For most of American history, the candidates who ran for president were chosen in a process that was almost entirely closed to the public. Ordinary citizens did not participate in the process of nominating presidential candidates, nor did they expect to participate. The selection of candidates was left to political parties.
That all began to change in 1972, when the Democratic Party’s McGovern-Fraser Commission instituted new rules in response to the party’s infamous and contentious nominating convention four years prior. During the 1968 Democratic convention, anti-war protesters complained that they had been shut out of the nomination process. As a result, the Commission issued several rules—including rules that bound delegates to the outcomes of state primaries— that had the combined effect of increasing the power of the public and decreasing the power of political elites in the nominating process. In time, the Democratic reforms had the unintended consequence of reforming the Republican Party’s nomination system as well.
As Elaine Kamarck explains in this paper, it took only 40 years for the American nomination system to flip entirely. By 2008, the views of primary voters were considered the only legitimate views; while the views of party leaders were considered illegitimate at best and downright corrupt at worst. During those 40 years, the reformed nominating system continuously produced experienced nominees who made plausible presidents. Consequently, concern about the nomination system being open to “outsiders” who weren’t ready for the White House faded over time.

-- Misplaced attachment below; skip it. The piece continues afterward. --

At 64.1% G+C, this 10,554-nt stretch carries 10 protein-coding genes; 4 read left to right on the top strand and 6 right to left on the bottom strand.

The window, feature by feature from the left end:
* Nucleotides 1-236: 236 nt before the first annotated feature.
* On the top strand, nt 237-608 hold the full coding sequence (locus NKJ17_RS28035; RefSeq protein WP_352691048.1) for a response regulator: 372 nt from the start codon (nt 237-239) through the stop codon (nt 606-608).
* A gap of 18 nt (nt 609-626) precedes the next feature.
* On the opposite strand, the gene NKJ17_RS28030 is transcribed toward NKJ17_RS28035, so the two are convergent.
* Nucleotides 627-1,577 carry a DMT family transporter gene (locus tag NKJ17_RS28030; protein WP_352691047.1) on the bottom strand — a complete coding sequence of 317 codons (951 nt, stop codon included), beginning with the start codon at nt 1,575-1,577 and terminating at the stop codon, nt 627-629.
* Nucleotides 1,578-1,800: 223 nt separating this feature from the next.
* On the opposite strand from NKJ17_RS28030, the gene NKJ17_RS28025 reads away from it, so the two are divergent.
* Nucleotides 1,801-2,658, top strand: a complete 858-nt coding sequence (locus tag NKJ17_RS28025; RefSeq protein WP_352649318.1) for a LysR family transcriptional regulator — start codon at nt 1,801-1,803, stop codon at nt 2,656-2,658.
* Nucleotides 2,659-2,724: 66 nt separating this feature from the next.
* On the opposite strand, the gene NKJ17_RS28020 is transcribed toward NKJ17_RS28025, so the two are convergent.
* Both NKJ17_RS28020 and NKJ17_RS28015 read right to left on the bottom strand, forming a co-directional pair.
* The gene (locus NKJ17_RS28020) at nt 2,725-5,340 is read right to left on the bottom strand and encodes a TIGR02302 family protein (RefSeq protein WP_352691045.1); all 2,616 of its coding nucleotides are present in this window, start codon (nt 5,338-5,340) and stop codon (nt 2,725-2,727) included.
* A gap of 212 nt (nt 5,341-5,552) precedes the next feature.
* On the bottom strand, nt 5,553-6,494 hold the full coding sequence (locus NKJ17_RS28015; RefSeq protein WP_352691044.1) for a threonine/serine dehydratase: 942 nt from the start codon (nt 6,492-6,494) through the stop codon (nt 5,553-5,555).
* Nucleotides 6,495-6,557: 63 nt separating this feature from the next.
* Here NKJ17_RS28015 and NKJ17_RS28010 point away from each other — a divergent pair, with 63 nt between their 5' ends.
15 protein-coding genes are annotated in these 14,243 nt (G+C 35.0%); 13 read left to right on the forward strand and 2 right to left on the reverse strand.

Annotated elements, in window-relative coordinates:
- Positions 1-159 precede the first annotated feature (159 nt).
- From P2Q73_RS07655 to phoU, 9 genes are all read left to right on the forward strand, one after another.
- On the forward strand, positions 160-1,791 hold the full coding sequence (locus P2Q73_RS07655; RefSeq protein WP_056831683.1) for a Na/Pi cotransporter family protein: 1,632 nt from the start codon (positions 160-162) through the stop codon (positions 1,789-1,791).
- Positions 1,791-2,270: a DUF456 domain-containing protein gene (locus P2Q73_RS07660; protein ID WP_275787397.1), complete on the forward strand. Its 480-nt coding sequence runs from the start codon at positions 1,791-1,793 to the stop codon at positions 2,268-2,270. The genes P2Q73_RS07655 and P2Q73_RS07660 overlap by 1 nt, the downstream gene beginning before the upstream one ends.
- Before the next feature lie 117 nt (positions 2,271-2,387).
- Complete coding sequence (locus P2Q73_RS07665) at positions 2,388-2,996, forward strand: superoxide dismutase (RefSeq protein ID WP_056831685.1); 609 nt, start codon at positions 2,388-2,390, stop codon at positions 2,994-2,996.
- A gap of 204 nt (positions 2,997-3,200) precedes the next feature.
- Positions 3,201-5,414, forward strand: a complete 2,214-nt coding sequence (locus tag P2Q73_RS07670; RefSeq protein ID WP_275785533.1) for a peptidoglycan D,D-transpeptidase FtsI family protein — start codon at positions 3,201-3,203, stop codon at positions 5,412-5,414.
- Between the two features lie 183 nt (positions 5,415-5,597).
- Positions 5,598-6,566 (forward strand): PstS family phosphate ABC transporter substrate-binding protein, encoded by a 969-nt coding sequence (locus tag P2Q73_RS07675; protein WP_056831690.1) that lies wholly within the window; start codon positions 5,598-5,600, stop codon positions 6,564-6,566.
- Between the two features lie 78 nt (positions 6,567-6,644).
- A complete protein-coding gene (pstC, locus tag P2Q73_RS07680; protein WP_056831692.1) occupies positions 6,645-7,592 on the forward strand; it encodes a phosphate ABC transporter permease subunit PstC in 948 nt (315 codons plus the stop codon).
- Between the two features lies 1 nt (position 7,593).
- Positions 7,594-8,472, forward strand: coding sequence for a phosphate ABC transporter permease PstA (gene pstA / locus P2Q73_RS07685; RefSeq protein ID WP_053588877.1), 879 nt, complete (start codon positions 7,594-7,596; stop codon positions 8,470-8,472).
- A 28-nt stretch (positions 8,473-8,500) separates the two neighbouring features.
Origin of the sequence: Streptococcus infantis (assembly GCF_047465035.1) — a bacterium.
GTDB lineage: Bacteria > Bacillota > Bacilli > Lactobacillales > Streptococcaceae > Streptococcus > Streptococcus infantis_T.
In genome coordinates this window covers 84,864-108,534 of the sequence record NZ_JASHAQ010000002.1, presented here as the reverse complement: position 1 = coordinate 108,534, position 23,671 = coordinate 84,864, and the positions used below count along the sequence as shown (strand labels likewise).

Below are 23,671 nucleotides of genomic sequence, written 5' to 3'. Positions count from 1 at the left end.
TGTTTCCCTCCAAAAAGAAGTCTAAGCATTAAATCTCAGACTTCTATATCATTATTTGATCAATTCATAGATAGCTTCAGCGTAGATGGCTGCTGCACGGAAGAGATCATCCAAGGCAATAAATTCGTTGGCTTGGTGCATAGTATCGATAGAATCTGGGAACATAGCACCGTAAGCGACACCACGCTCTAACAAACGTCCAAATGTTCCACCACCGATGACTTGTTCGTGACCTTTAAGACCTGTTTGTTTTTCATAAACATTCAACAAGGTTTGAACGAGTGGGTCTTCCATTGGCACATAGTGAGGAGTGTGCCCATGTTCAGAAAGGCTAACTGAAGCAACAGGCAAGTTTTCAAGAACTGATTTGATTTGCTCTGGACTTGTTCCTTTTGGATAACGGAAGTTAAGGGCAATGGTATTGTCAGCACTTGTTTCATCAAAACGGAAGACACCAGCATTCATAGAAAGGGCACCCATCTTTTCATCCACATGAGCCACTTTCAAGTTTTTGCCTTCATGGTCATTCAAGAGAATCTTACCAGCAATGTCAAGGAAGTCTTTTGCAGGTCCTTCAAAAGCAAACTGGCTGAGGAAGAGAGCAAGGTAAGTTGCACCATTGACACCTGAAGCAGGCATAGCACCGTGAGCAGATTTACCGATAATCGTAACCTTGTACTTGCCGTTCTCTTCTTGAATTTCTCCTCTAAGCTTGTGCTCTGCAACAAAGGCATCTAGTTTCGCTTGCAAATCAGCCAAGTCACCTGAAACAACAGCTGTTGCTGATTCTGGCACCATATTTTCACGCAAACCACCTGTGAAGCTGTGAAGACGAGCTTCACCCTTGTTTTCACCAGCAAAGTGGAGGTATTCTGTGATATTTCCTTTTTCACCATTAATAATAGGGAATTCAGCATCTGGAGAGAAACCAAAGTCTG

But 2016 delivered another shock to the nomination process. As Kamarck writes, “In 2016, the Republicans nominated the least experienced person to ever hold and win the presidency. A large field of candidates, unable to unite to oppose Trump, had to sit idly by as an unknown and untested leader won primary after primary, rolling up enough delegates to clinch the nomination.”
In its current form, the nomination system is so wide open that it allows for almost anyone with a minimum amount of support and resources to run for president. “On the one hand, that openness is very appealing because of its small ‘d’ democratic quality,” writes Kamarck. “On the other hand, it can be quite dangerous—potentially putting the Republic in the hands of someone who is, for reasons of temperament or experience or both, unfit for office.”
What can be done about this risk? The 2016 primaries, on both the Democratic and Republican sides, offered further proof that the public regards their role in the nomination process as a fundamental right. “It would be nearly impossible to turn back the clock and allow delegates to the conventions to be free to vote their own conscience without regard to the winner of their state’s primary or caucus,” acknowledges Kamarck. Instead, she offers three potential reforms that would insert peer review (i.e., a process by which political insiders—individuals who presumably know what it takes to lead in a political context—judge potential nominees) back into the system in some way, shape, or form.
Each of Kamarck’s proposed reforms involve Congress, governors, and the national parties in the nomination process. “Some element of peer review should be injected into the process as a safeguard against people who are obviously unfit for office,” concludes Kamarck. “How to do that while respecting the reality that modern voters expect to have the last word in the nomination process is a challenge—but one worth pondering.”
Note: Elaine Kamarck is a member of the Democratic National Committee’s Unity Reform Commission and has served as a superdelegate for Massachusetts in the last five presidential elections.
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